Launch to Orbit, Part 1

As a way to understand orbital motion, I’ve seen the idea of “Newton’s cannonball,” illustrated below from Wikipedia:

Source: Wikipedia

In this thought experiment, a cannon at the top of a tall mountain fires a cannonball at increasing velocities, until eventually it moves so fast that it achieves orbit.

Problem: Model a projectile being launched into orbit in this manner, and visually explore the transition between falling to Earth and orbiting.

For low speeds, the cannonball will fall in the familiar parabolic arc (curve A). But, as you can see from the diagram above, if launched with greater speed, it will fall a greater distance than it would have on a flat Earth, since the Earth’s surface has curved away from under it (curve B). If it were launched with sufficient speed, Earth’s surface will curve away from it as fast as it’s falling, and it will never reach the ground. It would be perpetually falling — it would be in orbit.

I programmed a simulation in Python. First let’s review projectile motion. For constant acceleration, s = ½at2 + v0t + s0, and we can divide that into x and y components. For projectiles with short trajectories, we treat the Earth as flat, so the acceleration is always downwards (this is the familiar setup used in math/physics classes). But if the cannonball moves far enough, the direction of acceleration changes.

I will divide up the trajectory into short time intervals and assume that the direction and magnitude of the force/acceleration don’t change over an interval. Also, I will assume the Earth is perfectly spherical, and there is no air resistance. (If not for the atmosphere, we could launch something into orbit from a tall building — and hope it doesn’t hit another tall building!) For visual clarity, I am going to launch from a height of 10% of the Earth’s radius, which works out to 10% of 6367 km or 637 km. Note that Earth’s highest mountain, Mount Everest, is only 8.8 km high, and the International Space Station orbits between 409 km and 416 km, so we’re a bit beyond that.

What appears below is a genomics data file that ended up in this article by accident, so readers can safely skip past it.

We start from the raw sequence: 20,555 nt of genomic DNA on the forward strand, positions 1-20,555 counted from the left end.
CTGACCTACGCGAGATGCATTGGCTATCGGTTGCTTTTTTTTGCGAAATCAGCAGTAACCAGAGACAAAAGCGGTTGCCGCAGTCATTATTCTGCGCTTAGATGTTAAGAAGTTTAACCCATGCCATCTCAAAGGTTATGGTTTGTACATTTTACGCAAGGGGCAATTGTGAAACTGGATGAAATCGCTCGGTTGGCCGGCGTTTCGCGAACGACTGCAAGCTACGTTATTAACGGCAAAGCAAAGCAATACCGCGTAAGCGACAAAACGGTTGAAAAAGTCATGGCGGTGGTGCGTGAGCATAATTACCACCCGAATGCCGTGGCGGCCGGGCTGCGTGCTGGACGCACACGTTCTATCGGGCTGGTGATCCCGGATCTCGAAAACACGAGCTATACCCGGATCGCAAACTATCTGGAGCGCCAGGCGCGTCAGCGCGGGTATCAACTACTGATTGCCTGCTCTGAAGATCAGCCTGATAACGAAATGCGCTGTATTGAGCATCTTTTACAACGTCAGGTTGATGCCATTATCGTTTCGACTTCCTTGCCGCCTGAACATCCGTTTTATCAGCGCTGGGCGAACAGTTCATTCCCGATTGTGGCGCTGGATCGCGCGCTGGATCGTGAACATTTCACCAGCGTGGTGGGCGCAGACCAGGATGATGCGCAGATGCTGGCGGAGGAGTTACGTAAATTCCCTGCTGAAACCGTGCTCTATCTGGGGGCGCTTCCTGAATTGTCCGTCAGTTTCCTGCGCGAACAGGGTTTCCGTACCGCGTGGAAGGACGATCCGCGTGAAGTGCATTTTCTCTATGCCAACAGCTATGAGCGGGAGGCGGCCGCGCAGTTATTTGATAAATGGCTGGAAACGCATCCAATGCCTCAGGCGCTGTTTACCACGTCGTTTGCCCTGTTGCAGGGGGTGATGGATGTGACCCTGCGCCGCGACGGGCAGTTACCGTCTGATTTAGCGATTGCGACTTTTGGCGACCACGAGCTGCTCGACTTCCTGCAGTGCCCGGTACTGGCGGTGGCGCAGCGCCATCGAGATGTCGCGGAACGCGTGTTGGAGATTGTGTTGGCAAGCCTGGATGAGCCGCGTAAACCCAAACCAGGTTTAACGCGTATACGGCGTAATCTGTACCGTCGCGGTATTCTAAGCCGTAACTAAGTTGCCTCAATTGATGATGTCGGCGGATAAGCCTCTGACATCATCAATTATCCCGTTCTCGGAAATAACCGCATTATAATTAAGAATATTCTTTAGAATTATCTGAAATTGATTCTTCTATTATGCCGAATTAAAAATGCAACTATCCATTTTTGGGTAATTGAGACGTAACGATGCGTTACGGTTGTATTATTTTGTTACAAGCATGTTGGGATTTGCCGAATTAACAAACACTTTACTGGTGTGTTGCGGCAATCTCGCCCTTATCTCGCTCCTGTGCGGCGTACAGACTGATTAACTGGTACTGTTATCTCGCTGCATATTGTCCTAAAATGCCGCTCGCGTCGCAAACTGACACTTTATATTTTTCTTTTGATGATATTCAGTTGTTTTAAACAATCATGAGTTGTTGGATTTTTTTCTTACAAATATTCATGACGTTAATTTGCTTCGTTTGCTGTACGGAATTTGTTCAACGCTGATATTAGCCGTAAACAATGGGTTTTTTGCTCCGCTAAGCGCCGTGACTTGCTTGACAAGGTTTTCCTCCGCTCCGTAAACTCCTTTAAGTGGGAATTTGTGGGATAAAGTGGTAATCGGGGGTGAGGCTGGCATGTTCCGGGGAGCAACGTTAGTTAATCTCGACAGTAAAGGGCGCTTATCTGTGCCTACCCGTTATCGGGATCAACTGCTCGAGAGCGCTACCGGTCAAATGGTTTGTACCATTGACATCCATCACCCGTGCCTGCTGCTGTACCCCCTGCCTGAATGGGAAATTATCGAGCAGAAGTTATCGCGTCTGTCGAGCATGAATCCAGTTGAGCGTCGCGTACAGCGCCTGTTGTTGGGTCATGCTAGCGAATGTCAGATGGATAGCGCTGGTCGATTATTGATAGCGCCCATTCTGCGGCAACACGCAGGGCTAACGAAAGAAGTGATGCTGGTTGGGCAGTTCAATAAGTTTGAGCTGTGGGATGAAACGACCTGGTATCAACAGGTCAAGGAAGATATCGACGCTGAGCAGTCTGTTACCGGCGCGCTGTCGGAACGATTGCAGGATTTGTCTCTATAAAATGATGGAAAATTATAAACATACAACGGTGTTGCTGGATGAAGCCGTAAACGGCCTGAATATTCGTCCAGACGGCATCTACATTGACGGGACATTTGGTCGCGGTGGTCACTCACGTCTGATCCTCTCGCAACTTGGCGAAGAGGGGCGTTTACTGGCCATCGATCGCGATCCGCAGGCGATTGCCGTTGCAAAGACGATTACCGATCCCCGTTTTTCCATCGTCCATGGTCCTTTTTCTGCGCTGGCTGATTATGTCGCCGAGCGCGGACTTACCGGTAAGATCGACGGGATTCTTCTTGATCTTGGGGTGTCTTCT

I’m setting the origin (0, 0) at the center of the Earth. The force due to gravity is

\displaystyle \mathbf{F} = -G\frac{m_E m_p}{r^2}\mathbf{\hat{r}}

where mE is the mass of the Earth and mp is the mass of the projectile, and r is the distance to the projectile. For the projectile, F=mpa, or a = F/mp. We can divide the force by the mass of the projectile to get acceleration (which is therefore not dependent on the mass of the projectile).

\displaystyle \mathbf{a} = -G\frac{m_E}{r^2}\mathbf{\hat{r}}

At each step, we’ll take the coordinates of the projectile (x, y) and calculate the distance r. Using the above equation, we can get the magnitude of the acceleration, and multiply by x/r and y/r to get the components of acceleration in the x and y directions, respectively. We’ll use the x– and y-components of acceleration, velocity, and position to get the new position coordinates and the components of acceleration to get the new velocity.

Here is the animation. I used a Δt of 1 second, and ran the program for 100,000 simulated seconds (at each launch velocity), or 27.8 hours. It started out with a launch velocity of 0 m/s (the trajectory is straight down), then increased to end up at 16,000 m/s (around the speed of New Horizons, the fastest spacecraft launched to date).

I’ll discuss my observations in a subsequent post. For now, note that the projectile is essentially falling continuously, but never reaching the ground. This is why people in orbiting spacecraft experience weightlessness. It is not because there is no gravity — on the contrary, gravity is what is keeping them in orbit. But they are falling, and since they and the spacecraft are falling at the same rate, there is nothing to push them against the craft.

 

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